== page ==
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concreting a bridge slab using a concrete pump during the winder. Rebar.
concreting a bridge slab using a concrete pump during the winder. Rebar.
Rebar Size Guide & Charts: Grades, Types, and Weight Specifications
6 minute read
Kevin Forestell headshot
Kevin Forestell
July 28, 2023

Rebar Size Guide & Charts: Grades, Types, and Weight Specifications

While it's not visible in the final product, rebar plays a part in the majority of concrete projects. Rebar provides reinforced strength to any concrete structure to help them resist forces like stretching, bending, or twisting. All of these forces happen to buildings as a result of environmental factors over time. Using these reinforcing steel bars allows the structure to handle heavier loads and resist deflection.

Increasing the lifespan of structures is the main motivator for using rebar. The way that concrete and rebar work together to reinforce the concrete is crucial to the building's structural integrity and longevity. Rebar comes in a variety of different grades that are represented by the minimum yield strength of the steel. These different types of rebar are used across several building types.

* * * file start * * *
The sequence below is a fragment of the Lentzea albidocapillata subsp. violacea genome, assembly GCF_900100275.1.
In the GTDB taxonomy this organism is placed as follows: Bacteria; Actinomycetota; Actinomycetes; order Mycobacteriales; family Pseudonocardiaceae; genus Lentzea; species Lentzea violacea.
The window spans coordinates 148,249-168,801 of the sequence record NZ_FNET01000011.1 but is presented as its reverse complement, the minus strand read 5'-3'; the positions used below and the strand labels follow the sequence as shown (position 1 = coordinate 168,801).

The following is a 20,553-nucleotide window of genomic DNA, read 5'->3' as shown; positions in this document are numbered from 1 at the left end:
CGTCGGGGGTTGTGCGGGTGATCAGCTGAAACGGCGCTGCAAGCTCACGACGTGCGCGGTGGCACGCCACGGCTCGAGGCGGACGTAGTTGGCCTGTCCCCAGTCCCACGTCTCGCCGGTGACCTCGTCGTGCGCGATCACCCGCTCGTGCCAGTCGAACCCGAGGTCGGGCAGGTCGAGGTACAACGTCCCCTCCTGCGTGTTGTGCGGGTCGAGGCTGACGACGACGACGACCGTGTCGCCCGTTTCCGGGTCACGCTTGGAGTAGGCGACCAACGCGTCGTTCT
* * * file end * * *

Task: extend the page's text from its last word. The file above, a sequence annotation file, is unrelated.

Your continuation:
How to Read Rebar Markings

At the very top of the piece of rebar, below the main ribs, there will be a letter or a symbol to indicate the production mill. Below that, there will be a number that will indicate the bar size.

Underneath the bar size, there will be a letter, usually S (carbon steel), A (axle steel), W (low-alloy steel), SS (stainless steel), or CS (low-carbon chromium). These letters resemble the type of reinforced steel.

The last marking you will find is the grade mark. The grading scale is represented by a set number of lines to represent the grading. A rebar size of 60 is represented by one line, 75 by two lines, 80 and 100 by three lines, and 120 by four.

How to Measure Rebar Diameter

To determine your rebar's diameter, you should measure the thickness of the rebar across its circular cross-section. This can either be done by using a caliper or tape measure.

When using a caliper, open the jaws and place the rebar perpendicular to the rebar's axis. From there, slide the caliper's jaws together until they touch on opposite sides of the circular rebar. Then record the measurements shown on the caliper's scale.

When trying to measure larger-diameter rebar, it's recommended that you use a tape measure. Wrapping the tape measure around the rebar, ensuring it forms a circle around the thickest part of the rebar. Note the measurement where the tape measure overlaps.

For example, if you measure 12 millimeters using a caliper or find that it aligns with the 1/2" mark on a tape measure, the rebar is 12 mm or 1/2" in diameter, respectively.

Rebar Size Chart

Below is a rebar size guide that can help you decide what is the most appropriate rebar for your construction needs.

Rebar Size Chart
Imperial Bar SizeWeight per unit length (lb/ft)Mass per unit length (kg/m)Nominal Diameter (in) Nominal Diameter (mm)Nominal Area (in^2)Nominal Area (mm^2)

What are the Rebar Grades?